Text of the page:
The Miami Marlins apologized Monday for a tweet that used the death of famed wildlife conservationist Steve Irwin to troll the Tampa Bay Rays.

“This was a regrettable exchange by our otherwise creative social media team,” the Marlins said in a statement. “Unfortunately, in this medium, sometimes we swing and miss, and this was definitely a miss.”

The tweet in question was posted after the Marlins lost to the Rays on Sunday and the official Twitter accounts for the two teams were engaged in a snarky back-and-forth. After the Marlins made a reference to the Rays’ exploration of possibly splitting games between Tampa Bay and Montreal, the Rays shot back with a reminder that they had just swept Miami in a two-game series.

The Marlins responded: “yOU’RE LITERALLY THE ANIMAL THAT KILLED STEVE IRWIN LOG OFF.”

Irwin was filming a documentary series in the waters along the Great Barrier Reef when he was killed in a stingray attack in 2006.

The 44-year-old Australian had become a popular figure on the television show “The Crocodile Hunter,” in which he displayed a boyish enthusiasm about wildlife and interacted at perilously close range with a wide assortment of animals.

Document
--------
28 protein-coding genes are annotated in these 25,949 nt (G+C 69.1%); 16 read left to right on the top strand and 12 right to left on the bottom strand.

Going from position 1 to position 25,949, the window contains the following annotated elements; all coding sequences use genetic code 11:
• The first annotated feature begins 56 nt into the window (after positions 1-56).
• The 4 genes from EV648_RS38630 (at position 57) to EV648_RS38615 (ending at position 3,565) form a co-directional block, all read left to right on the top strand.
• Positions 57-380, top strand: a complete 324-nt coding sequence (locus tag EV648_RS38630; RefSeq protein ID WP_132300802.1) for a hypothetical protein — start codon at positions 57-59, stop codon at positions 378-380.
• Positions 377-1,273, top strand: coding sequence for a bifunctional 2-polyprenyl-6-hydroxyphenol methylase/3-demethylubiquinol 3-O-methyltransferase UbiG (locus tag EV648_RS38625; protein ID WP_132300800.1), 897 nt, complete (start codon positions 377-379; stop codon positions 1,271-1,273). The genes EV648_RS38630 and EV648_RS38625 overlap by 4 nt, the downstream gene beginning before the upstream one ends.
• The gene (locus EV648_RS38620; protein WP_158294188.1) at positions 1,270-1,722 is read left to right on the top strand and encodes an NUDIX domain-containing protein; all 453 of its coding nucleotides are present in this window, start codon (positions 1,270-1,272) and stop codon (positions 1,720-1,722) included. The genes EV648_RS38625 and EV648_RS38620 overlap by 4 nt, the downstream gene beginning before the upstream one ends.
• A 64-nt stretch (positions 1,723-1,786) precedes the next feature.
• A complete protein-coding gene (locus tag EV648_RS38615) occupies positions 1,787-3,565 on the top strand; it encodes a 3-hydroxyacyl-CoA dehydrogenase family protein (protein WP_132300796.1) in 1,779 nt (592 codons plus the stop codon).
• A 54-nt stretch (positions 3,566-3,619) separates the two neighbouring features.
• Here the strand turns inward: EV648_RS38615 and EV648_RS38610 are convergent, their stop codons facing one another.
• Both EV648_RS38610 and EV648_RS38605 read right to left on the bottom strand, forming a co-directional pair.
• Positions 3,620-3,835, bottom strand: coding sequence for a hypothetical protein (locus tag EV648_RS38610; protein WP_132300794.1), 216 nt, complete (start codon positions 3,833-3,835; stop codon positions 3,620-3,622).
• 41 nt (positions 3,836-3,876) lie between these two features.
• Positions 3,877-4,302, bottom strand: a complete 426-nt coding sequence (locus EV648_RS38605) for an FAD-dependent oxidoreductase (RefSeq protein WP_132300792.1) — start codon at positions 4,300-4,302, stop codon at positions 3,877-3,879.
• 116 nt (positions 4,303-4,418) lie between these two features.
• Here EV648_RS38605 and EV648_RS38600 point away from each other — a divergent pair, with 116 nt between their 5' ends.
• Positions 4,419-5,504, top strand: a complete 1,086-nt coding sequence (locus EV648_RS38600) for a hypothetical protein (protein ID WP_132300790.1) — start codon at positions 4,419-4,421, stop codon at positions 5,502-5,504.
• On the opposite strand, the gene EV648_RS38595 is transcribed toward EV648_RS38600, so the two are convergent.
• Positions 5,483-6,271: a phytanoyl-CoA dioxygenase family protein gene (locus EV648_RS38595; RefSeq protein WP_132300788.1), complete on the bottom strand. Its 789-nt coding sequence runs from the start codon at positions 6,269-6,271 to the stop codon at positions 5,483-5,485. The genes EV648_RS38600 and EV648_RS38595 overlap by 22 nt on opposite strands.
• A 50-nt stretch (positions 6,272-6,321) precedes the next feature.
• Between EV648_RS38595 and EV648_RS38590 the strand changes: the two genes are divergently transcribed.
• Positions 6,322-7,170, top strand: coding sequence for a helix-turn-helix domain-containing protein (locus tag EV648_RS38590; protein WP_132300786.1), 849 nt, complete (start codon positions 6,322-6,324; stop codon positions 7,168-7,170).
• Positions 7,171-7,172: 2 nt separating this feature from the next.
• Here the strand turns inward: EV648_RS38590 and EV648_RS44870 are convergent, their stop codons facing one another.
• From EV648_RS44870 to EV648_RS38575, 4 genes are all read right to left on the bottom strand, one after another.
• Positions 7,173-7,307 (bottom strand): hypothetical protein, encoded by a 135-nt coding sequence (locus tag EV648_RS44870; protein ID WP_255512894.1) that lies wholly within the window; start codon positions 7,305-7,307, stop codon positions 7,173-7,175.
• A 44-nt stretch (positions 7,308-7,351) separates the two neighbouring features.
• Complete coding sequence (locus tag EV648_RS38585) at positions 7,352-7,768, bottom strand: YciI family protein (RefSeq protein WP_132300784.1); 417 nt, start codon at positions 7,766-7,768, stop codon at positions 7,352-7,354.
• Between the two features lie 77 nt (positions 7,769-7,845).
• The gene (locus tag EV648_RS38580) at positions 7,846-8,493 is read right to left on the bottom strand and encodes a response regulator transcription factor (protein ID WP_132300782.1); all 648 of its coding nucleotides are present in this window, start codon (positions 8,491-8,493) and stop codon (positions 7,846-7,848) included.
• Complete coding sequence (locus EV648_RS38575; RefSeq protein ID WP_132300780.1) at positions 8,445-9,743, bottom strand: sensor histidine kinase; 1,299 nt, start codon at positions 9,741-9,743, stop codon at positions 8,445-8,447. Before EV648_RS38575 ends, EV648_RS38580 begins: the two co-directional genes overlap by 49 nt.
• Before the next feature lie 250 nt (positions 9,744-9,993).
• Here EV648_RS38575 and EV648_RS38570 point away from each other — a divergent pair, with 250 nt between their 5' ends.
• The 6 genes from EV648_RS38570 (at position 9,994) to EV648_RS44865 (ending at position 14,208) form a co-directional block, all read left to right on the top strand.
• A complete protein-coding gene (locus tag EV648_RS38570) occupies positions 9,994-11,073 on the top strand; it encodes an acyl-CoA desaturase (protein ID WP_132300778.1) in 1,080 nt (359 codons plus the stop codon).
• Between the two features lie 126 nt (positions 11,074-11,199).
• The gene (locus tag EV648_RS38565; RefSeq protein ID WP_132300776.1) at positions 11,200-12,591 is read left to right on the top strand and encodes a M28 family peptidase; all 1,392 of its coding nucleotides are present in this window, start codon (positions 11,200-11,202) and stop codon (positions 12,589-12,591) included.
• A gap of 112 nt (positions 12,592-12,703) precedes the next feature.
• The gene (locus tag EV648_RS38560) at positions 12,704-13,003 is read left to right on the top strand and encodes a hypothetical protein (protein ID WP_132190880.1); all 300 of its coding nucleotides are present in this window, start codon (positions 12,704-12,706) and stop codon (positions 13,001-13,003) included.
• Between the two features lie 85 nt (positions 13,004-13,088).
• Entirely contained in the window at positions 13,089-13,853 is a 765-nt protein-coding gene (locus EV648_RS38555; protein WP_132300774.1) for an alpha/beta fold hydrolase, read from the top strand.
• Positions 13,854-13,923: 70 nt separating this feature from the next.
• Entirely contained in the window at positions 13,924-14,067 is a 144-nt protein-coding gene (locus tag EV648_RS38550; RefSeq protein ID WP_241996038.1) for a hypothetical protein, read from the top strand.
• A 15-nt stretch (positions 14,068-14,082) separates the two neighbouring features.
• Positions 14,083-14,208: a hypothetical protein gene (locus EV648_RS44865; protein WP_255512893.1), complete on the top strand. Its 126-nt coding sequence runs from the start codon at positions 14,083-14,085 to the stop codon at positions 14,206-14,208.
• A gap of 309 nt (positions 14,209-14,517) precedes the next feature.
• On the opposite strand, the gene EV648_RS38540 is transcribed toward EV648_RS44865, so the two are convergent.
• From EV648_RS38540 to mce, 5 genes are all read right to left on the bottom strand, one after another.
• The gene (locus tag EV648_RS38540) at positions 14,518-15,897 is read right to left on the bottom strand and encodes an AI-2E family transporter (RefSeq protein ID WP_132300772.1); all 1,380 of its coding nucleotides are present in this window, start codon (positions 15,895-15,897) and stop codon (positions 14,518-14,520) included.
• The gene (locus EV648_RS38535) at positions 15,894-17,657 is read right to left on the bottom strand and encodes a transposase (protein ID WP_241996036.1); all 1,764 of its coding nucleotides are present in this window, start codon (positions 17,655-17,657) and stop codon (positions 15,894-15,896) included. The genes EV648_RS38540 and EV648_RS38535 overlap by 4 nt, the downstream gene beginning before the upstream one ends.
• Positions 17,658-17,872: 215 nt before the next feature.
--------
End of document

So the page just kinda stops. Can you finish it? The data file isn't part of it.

Among those who took issue with the Irwin tweet was former Marlins president David Samson.

“Yes I was fired, but the person responsible for this tweet should be sitting right next to me and would be were I still there," Samson wrote on Twitter. “Let’s hope [Miami Marlins CEO Derek] Jeter is actually paying attention. Inexcusable, even by Twitter standards.”

Tampa Bay, which played its first season in 1998, was originally known as the Devil Rays before the team shortened its nickname in 2007. The devil ray is a cousin of the stingray.

On Monday, the Marlins apologized on Twitter.

“Like everyone who grew up watching him, we miss Steve. We’re so sorry to have made light of his passing," the team said on Twitter.

The team reportedly said through a spokesman that “the matter has been addressed internally.”

Irwin was survived by his wife, Terri Raines Irwin, and two children, Bindi and Robert. Both his son and daughter have become TV personalities who promote wildlife education and conservation.

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